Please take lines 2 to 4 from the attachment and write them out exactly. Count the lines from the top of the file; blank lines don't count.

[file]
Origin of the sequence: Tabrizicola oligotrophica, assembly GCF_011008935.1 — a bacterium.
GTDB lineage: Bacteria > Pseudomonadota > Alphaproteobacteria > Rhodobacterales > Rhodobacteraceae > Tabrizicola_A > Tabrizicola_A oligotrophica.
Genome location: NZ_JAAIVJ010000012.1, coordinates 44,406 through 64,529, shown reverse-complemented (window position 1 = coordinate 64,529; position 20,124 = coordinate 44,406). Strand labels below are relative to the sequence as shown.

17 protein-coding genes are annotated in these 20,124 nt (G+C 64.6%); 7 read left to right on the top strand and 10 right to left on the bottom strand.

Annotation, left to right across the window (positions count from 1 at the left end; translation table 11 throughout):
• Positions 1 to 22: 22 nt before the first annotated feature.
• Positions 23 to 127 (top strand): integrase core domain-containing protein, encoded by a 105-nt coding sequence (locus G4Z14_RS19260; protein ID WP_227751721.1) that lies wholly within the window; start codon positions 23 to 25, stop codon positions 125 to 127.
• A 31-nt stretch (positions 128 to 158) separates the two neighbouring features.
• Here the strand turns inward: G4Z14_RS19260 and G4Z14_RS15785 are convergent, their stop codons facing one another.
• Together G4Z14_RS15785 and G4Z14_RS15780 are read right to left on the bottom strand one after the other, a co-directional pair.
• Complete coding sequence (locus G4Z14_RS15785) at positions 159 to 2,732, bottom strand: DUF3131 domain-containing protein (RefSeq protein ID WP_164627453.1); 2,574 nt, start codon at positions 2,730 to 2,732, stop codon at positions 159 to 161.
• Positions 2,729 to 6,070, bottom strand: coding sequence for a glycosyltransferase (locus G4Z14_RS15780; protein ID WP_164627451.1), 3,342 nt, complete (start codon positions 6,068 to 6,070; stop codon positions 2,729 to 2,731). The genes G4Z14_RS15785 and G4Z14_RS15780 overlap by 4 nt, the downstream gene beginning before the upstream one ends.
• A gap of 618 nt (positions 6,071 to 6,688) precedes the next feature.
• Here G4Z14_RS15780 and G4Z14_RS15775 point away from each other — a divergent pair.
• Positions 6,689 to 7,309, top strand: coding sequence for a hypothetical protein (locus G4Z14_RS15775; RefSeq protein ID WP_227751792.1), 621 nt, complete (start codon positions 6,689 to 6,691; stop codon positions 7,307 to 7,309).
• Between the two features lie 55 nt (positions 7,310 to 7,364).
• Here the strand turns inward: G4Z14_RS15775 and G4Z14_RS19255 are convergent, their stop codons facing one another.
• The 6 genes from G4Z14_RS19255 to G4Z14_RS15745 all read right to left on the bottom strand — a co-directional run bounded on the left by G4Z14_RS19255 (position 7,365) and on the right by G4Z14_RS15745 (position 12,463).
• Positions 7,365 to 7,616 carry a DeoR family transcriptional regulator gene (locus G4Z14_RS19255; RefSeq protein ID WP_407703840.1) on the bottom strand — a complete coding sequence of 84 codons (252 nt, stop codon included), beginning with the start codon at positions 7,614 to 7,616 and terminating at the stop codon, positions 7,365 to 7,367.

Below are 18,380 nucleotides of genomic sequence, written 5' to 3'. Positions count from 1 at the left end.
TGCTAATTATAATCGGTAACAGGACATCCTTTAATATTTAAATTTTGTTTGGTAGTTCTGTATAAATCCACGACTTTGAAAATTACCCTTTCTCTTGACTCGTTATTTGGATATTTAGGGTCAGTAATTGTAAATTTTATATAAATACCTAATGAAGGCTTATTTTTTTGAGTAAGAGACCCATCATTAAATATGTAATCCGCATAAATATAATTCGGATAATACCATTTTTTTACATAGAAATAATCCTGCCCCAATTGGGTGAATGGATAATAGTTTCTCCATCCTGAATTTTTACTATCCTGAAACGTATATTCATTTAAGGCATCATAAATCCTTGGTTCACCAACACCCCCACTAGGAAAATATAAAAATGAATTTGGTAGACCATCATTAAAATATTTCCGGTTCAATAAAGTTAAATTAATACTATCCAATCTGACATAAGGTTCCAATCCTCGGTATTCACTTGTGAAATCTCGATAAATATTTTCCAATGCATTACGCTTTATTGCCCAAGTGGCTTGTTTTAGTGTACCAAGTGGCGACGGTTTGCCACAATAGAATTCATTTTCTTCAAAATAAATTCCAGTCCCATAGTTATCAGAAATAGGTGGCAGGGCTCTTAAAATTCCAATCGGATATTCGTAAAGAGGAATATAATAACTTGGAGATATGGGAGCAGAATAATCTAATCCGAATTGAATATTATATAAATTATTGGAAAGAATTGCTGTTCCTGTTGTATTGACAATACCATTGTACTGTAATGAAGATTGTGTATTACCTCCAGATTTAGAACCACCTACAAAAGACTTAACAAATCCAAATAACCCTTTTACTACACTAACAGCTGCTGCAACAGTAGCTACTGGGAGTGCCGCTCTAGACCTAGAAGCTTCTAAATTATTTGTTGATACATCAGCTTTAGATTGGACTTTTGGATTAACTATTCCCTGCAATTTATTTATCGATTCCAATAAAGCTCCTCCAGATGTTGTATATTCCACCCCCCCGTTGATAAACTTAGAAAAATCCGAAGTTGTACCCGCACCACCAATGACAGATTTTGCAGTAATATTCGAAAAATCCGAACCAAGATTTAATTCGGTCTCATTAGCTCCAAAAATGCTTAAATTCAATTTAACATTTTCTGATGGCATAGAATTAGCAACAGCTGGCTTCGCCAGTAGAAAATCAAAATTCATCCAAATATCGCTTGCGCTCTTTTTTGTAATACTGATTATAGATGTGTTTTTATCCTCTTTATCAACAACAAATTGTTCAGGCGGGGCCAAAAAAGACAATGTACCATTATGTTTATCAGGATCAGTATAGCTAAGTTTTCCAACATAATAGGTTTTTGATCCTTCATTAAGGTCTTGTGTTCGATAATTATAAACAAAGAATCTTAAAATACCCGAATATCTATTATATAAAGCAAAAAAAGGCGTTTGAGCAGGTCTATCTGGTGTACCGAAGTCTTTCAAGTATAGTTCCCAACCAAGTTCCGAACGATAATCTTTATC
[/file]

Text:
GTDB lineage: Bacteria > Pseudomonadota > Alphaproteobacteria > Rhodobacterales > Rhodobacteraceae > Tabrizicola_A > Tabrizicola_A oligotrophica.
Genome location: NZ_JAAIVJ010000012.1, coordinates 44,406 through 64,529, shown reverse-complemented (window position 1 = coordinate 64,529; position 20,124 = coordinate 44,406). Strand labels below are relative to the sequence as shown.

17 protein-coding genes are annotated in these 20,124 nt (G+C 64.6%); 7 read left to right on the top strand and 10 right to left on the bottom strand.